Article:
Precious organ gift worth gold to patients
AT ANY time, more than 1300 people in Australia are waiting for an organ transplant. And last year, 503 dead donors saved a record 1448 Australians.
While last year there was a 16% increase of dead organ donors on the 2015 number, it is no wonder that donor recipient
Renee Falconer described the organs as “like gold”. Renee received a lung transplant in December 2015. Her lung capacity, due to her cystic fibrosis, was 15% when she went in for her operation. She was preparing herself and her loved ones for her death.
Since the transplant, the 26-year-old has started to make long-term plans with her husband again.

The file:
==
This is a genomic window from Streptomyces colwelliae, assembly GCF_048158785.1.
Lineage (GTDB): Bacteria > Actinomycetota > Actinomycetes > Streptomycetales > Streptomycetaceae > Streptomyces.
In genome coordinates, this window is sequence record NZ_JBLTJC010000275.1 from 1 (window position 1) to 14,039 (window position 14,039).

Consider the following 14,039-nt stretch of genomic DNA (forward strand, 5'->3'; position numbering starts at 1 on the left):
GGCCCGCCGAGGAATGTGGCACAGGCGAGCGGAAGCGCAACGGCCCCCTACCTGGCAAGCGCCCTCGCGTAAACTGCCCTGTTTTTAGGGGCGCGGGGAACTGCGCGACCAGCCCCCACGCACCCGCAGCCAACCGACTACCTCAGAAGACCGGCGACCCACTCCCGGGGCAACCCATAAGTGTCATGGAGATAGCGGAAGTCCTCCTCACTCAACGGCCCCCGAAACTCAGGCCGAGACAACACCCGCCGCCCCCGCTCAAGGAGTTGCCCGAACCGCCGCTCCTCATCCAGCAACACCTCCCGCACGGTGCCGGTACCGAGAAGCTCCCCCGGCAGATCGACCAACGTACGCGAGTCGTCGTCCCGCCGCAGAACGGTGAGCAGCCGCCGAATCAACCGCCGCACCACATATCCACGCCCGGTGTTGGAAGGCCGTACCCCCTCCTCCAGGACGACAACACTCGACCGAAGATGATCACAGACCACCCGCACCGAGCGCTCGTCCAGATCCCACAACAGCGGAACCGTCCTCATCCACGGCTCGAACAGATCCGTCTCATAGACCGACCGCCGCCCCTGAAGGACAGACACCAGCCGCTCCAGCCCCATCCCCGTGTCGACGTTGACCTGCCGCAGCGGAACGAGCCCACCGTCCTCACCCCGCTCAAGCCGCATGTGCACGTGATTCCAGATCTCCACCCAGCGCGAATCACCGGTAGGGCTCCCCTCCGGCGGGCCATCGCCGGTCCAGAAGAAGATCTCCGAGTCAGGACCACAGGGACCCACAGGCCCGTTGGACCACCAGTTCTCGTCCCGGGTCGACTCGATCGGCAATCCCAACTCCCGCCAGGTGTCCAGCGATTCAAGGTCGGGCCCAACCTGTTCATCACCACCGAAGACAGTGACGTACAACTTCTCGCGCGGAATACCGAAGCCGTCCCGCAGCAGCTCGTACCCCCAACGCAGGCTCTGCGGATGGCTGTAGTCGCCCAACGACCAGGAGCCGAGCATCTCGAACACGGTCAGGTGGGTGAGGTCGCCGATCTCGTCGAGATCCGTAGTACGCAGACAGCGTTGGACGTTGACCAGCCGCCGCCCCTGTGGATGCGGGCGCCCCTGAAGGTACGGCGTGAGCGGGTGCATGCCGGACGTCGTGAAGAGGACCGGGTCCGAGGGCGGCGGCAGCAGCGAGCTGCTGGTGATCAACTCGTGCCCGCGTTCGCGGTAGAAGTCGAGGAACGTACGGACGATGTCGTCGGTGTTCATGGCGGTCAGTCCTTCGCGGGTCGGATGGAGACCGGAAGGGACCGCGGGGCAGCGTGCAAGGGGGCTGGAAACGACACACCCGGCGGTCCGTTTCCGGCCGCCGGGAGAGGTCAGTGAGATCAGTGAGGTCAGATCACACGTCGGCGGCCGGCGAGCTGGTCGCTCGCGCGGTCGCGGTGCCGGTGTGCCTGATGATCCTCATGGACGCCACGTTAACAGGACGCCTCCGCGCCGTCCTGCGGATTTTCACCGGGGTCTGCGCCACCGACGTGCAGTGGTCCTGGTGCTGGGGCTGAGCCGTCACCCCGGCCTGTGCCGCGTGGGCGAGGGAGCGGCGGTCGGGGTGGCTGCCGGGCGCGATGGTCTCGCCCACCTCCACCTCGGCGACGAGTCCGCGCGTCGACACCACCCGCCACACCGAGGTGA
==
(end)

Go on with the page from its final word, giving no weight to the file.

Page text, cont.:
I have thought about Renee’s story a lot in the past few days, and the lottery of life that gives some of us good health while others face battles from the get go. And 503 donors from a population of nearly 24 million is a pretty poor effort on our part.
So, with those thoughts, I registered for organ donation on the Federal Government’s Donate Life website. It is a five-minute process that makes your wishes about organ donation clear.
A blanket email to my loved ones will make the decision even simpler for them should I die. Family members are the ones who
get the final say in a person’s organ donation. According to the government’s website, up to 10 lives can be saved from a single organ donation. I know people shy away from discussions of death and dying. But death is the only certainty in life, and good health is not a
right. It’s a privilege.
Transplants give people a second chance to, in the words of
my partner’s sister, “squeeze the juice out of life”. What use are my organs to me if I am dead?